Identity, which isn't a fixed thing anyway but a "reciprocal fluxion" (in Patrick O'Brian's words), is organization of matter (i.e. form), not matter itself. That organization also determines how we respond to the environment. This is true of the cell or of the entire organism.
posted by ObeyScient at 1:14 PM on October 5, 2006

Best answer: This is from "A Short History of Nearly Everything" by Bill Bryson:

"Most living cells seldom last more than a month or so, but there are some notable exceptions. Liver cells can survive for years, though the components within them may be renewed every few days. Brain cells last as long as you do. You are issued a hundred billion or so at birth, and that is all you are ever going to get. It has been estimated that you lose five hundred of them an hour, so if you have any serious thinking to do there really isn’t a moment to waste. The good news is that the individual components of your brain cells are constantly renewed so that, as with the liver cells, no part of them is actually likely to be more than about a month old. Indeed, it has been suggested that there isn’t a single bit of any of us—not so much as a stray molecule—that was part of us nine years ago. It may not feel like it, but at the cellular level we are all youngsters."
posted by Jesco at 1:24 PM on October 5, 2006

Best answer: New is a misleading term, because every new cell is just half of a bulked-up old one. When a cell divides, which one is new and which one is old? Are they both new?

Since every cell you have is derived from one progenitor cell, (created from the fusion of sperm and egg) no cell is ever really 'new'.

I suspect that looking at the question in terms of molecular turnover is slightly more interesting, but exceedingly difficult to quantify.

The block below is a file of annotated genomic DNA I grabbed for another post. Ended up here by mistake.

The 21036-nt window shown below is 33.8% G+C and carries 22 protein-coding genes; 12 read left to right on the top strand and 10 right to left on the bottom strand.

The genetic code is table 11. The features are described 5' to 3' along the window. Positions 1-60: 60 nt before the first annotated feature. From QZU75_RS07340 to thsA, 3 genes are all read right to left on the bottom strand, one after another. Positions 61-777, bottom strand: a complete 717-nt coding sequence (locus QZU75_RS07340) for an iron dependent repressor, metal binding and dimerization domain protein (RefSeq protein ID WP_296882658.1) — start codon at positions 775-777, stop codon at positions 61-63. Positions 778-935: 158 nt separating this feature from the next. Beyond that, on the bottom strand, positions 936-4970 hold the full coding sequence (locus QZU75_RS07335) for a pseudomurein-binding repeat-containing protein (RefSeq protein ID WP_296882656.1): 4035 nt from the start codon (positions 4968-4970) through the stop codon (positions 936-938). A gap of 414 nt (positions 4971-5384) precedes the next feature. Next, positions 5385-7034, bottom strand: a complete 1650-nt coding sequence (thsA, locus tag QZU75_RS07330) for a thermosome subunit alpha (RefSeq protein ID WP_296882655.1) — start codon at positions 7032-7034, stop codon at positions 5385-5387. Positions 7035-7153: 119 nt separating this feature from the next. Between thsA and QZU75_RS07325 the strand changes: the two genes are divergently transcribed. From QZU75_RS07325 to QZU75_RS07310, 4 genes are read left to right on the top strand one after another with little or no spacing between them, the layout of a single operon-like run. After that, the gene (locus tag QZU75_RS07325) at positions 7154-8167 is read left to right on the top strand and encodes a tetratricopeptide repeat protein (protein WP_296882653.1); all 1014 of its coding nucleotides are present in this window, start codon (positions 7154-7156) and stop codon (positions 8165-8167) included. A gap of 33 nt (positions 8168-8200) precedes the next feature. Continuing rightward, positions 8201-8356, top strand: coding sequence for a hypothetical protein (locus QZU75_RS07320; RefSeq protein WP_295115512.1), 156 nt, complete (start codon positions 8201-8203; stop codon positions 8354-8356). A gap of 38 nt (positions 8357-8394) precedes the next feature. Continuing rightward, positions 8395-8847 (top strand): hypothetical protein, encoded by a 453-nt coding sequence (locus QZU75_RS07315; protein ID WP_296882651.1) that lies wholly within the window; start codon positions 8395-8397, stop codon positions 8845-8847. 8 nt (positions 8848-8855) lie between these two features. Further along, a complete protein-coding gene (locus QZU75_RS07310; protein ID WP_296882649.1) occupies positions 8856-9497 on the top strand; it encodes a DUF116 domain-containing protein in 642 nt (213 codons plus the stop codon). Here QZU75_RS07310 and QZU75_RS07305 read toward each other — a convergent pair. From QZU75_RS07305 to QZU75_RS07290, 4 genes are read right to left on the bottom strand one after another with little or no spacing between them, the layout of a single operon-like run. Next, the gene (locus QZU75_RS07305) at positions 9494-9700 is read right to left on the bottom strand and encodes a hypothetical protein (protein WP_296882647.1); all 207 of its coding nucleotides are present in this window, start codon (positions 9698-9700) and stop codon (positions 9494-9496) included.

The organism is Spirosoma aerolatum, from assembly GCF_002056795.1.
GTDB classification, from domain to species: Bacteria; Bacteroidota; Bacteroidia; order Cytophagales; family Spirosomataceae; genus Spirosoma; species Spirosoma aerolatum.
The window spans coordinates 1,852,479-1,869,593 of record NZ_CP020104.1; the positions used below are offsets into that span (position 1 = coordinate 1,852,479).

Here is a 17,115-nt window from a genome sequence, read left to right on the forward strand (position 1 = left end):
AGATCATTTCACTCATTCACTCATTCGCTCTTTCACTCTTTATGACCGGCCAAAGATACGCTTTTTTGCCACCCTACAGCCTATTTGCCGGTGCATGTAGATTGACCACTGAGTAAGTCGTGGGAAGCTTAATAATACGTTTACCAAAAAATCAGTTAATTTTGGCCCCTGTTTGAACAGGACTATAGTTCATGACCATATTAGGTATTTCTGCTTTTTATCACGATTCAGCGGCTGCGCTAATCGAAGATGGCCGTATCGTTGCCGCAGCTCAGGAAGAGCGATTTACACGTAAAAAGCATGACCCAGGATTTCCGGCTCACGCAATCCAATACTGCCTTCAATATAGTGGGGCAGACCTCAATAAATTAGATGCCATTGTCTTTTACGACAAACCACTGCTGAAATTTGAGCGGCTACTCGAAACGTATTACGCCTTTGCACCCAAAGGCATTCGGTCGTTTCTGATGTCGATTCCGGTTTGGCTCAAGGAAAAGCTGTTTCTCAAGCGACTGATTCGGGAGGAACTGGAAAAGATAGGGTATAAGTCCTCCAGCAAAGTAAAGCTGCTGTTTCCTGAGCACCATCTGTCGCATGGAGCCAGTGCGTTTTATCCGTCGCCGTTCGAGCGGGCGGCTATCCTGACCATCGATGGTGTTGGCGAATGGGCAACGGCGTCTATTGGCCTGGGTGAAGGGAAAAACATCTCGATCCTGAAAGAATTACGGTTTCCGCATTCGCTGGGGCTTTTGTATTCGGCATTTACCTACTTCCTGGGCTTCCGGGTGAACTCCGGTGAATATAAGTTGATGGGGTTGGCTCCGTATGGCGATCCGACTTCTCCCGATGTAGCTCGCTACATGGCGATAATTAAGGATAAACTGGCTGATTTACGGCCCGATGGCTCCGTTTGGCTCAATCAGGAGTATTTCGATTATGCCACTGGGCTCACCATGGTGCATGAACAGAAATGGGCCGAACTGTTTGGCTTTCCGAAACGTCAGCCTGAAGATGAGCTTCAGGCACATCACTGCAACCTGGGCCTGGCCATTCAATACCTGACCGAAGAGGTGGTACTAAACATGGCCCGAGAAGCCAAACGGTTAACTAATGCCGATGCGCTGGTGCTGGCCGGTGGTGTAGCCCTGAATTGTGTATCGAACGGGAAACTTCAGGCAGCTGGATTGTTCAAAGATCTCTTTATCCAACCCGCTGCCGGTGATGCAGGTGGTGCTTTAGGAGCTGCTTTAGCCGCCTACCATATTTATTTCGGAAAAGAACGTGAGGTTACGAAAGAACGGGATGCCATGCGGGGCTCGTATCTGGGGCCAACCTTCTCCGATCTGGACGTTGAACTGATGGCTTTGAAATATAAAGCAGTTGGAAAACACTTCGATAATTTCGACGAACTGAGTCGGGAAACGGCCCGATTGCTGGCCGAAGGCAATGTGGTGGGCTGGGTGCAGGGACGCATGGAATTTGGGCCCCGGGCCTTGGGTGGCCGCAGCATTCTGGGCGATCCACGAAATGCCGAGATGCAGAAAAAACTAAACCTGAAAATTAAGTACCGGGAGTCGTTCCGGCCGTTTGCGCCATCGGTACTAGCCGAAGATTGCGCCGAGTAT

In areas exposed to the outside world, like your gut and your skin, the distinction can often be made a little more clearly. When the progenitors of skin cells divide, one gets pushed upwards towards the surface and differentiates, while the other remains behind and continues to grow and divide.
posted by chrisamiller at 1:26 PM on October 5, 2006

You know, when I was about 16 I went through the usual adolescent growth spurt and lost a lot of puppy fat I'd been carrying for at least ten years. Digging around in my belly button, I pulled out a small dark thing covered in what must have been years of skin cells, quadrupling its size.

The thought that struck me at the time was "holy shit, the molecules in this little piece of filth are older than than I am".

So I kept it on my windowsill to marvel at biology.
posted by claudius at 2:18 PM on October 5, 2006

Molecularly,we are almost entirely new.

Dendrite, are you sure about that?

An AskMe question that I've had on queue for a while is how many pounds of material in my current (42 year-old) body were delivered to me through the body of my mother, who gestated me for nine months and then nursed me for another six. I would expect it's at least a couple.
posted by alms at 2:19 PM on October 5, 2006

Note that the numbers in Chrismear's list are averages, likely medians. The replacement process, whether of cells or of individual atoms within the cells, is statistical and there's no question whatever that there are still cells in your body, and atoms within cells, left over from the womb.

Take a five gallon jug and fill it with water. Pour out pint and toss it, and then pour in a new pint to replace it and stir well. Keep doing that pint-out-pint-in over and over. How soon before there are no water atoms left from the original five gallons?